Unsurprisingly, misreporting of expense data among charities is therefore rampant. Public disclosure documents frequently improperly allocate expenses across different categories, perhaps unintentionally at times, but often in an attempt to reduce the all-important overhead cost ratio. This can, for example, take the form of classifying administrative expenses as program-related; a recent study found that one-quarter of US-based charities listed accounting fees as a program expenditure, despite instructions from the Internal Revenue Service to include them in overhead costs. Somewhat astonishingly, one-fifth of charities with total donations in excess of five million dollars reported no fundraising costs whatsoever . Yet, stricter standards are a double-edged sword. Regulatory burdens on charities, like requiring extensive governmental filings on finances, can, perversely, increase administrative expenditures owing to a greater emphasis on compliance . This can, in turn, reduce giving as donors are put off from donating in the face of higher overhead costs.
Potential alternatives to overhead cost ratios
The use of a single statistic like the overhead cost ratio is limiting and can often be misleading. Yet donors clearly want a simple metric by which to judge charities. In an effort to provide more meaningful measures, charity rating groups have moved towards more holistic approaches to evaluation. For example, the Better Business Bureau Wise Giving Alliance examines 20 standards, including whether a charity has board oversight and whether the charity assesses its own effectiveness in a formal way. Administrative and fundraising costs are included among these standards, but the threshold is relatively high and appears to be primarily used to screen out illegitimate charities. Similarly, Charity Navigator now evaluates the financial health and transparency of charities using multiple criteria; adjustments are made for the size of a charity and its area of focus to reflect differences in expectations for, say, a small, local animal shelter and a global aid agency. It has also begun an initiative to survey charities on their effectiveness and is planning to add these data to their ratings.
Limitations and gaps
While the burgeoning effective altruism movement focuses on better metrics of effectiveness for the evaluation of charities, it is not clear how to weigh immediate charitable needs, such as alleviating poverty, against investment in future potential, like biomedical research. Much of the existing academic research focuses on donors’ taste (or distaste) for overhead costs and, to a lesser extent, the effects of this focus on the charities themselves; moreover, most of these papers study non-profit organizations in the US. It is unclear how the results might generalize to other countries, though donors’ interest in the impact of their money is likely universal.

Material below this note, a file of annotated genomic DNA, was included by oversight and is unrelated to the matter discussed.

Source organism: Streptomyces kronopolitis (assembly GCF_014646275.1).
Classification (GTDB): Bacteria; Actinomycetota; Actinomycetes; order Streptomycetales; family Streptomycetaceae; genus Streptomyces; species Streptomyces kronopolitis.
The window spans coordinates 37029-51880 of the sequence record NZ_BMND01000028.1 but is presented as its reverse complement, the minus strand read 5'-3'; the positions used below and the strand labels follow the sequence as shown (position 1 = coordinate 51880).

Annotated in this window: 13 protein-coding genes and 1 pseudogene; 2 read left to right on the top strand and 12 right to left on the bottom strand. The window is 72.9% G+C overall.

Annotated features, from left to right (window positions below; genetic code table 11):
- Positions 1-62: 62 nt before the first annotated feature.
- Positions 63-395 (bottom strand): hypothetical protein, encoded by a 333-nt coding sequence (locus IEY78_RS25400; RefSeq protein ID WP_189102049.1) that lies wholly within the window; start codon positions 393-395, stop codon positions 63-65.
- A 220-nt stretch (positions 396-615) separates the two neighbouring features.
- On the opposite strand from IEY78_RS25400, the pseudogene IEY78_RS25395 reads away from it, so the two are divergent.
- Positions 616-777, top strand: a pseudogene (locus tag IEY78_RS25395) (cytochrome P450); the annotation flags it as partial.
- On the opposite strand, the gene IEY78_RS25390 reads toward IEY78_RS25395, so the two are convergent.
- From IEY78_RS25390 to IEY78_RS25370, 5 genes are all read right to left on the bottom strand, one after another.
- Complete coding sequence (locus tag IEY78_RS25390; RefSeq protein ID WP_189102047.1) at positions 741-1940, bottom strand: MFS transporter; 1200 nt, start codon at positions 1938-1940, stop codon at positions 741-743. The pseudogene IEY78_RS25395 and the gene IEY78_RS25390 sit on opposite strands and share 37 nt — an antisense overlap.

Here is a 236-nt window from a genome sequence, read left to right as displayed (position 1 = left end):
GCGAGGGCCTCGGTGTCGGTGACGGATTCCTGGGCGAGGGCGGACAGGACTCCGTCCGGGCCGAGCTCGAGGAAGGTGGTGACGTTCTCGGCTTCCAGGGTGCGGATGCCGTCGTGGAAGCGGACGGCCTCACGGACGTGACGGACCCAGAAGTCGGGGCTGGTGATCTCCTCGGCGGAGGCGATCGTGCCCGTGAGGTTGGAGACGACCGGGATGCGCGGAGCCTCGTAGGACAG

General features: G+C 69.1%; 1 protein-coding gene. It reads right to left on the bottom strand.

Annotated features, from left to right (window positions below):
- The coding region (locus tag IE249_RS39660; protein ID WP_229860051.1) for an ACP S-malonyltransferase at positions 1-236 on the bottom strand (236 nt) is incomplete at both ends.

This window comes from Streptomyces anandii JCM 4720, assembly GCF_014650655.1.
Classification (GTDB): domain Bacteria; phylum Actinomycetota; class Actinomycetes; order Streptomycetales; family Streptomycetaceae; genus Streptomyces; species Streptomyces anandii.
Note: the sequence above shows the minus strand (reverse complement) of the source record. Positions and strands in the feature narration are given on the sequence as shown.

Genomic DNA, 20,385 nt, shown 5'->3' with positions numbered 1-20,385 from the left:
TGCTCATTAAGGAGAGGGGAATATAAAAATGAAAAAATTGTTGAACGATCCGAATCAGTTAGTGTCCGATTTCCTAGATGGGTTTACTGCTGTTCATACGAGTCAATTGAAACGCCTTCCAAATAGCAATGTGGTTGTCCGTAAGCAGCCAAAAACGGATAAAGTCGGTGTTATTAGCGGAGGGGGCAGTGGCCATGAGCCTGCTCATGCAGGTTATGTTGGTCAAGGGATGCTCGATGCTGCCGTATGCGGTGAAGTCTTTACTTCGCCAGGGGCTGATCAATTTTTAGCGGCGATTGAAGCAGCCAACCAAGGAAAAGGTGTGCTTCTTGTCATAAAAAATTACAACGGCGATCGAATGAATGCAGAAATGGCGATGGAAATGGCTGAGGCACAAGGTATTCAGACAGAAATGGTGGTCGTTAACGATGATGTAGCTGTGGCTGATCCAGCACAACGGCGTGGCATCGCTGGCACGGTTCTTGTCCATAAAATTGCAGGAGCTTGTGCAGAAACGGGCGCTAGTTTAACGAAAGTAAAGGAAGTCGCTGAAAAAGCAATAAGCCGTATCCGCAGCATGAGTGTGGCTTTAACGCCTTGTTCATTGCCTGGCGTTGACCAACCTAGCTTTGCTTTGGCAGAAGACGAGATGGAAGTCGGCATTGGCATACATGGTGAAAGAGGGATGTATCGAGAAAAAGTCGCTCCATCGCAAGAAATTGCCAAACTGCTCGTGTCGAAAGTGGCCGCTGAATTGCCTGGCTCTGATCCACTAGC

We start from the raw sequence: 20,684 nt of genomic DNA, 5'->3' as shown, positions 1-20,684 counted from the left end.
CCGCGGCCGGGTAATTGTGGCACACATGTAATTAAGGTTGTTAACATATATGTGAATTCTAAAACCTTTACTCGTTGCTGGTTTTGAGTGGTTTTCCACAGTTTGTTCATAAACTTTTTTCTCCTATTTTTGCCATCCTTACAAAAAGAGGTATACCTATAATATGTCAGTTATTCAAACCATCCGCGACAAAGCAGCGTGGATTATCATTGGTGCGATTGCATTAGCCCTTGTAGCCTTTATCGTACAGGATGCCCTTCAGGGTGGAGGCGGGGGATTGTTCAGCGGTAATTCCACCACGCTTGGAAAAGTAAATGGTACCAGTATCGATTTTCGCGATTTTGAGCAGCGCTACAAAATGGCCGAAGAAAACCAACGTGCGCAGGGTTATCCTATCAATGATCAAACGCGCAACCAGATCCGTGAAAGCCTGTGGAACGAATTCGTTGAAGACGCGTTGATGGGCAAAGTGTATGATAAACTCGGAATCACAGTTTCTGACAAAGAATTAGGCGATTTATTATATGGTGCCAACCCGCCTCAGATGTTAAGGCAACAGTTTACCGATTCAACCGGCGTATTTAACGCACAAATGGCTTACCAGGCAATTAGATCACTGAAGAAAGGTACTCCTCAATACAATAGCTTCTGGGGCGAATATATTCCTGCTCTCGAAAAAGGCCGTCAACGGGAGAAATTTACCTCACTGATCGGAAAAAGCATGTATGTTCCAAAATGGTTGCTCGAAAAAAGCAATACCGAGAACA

Finally, few studies have focused on how charities are actually organized and managed, which leaves a significant knowledge gap on this topic. Existing research is also insufficient when it comes to evaluating the impact that the single-minded focus on reducing overhead costs has on charities’ operations.
Summary and policy advice
Due in large part to third-party ratings agencies’ focus on relatively easy-to-measure metrics like overhead cost ratios, donors tend to believe that these measures are a useful way to decide how to direct their charitable funds. Donors clearly respond to overhead cost ratios to an excessive degree, with research showing that the aversion to high overhead costs can shift donor behavior to a great extent. However, this focus hurts non-profit organizations’ effectiveness by limiting their ability to compete in the labor market and by altering their administrative structure in a counterproductive way.
Rather than making decisions driven by the value of a particular investment in staff or support, charities must also consider the impact on their cost ratio and, by extension, donors’ willingness to give. Policymakers should resist the temptation to use these metrics to regulate charities’ activities, even as they police against fraud. Alternative measures based on the true impact of a charity’s activities would be far more useful, but they require substantial investigation and are often difficult to compare across different fields. For instance, it is far easier to gauge whether a food pantry is effective in feeding the hungry than whether a charity funding long-term research in disease prevention and control is spending its money wisely.
While better data is needed for more rigorous evaluation, policymakers should be mindful of the burdens imposed by strict reporting practices, particularly on smaller charities.
The author thanks an anonymous referee and the IZA World of Labor editors for many helpful suggestions on earlier drafts. Previous work of the author contains a larger number of background references for the material presented here and has been used intensively in all major parts of this article , .
The IZA World of Labor project is committed to the IZA Guiding Principles of Research Integrity. The author declares to have observed these principles.
© Jonathan Meer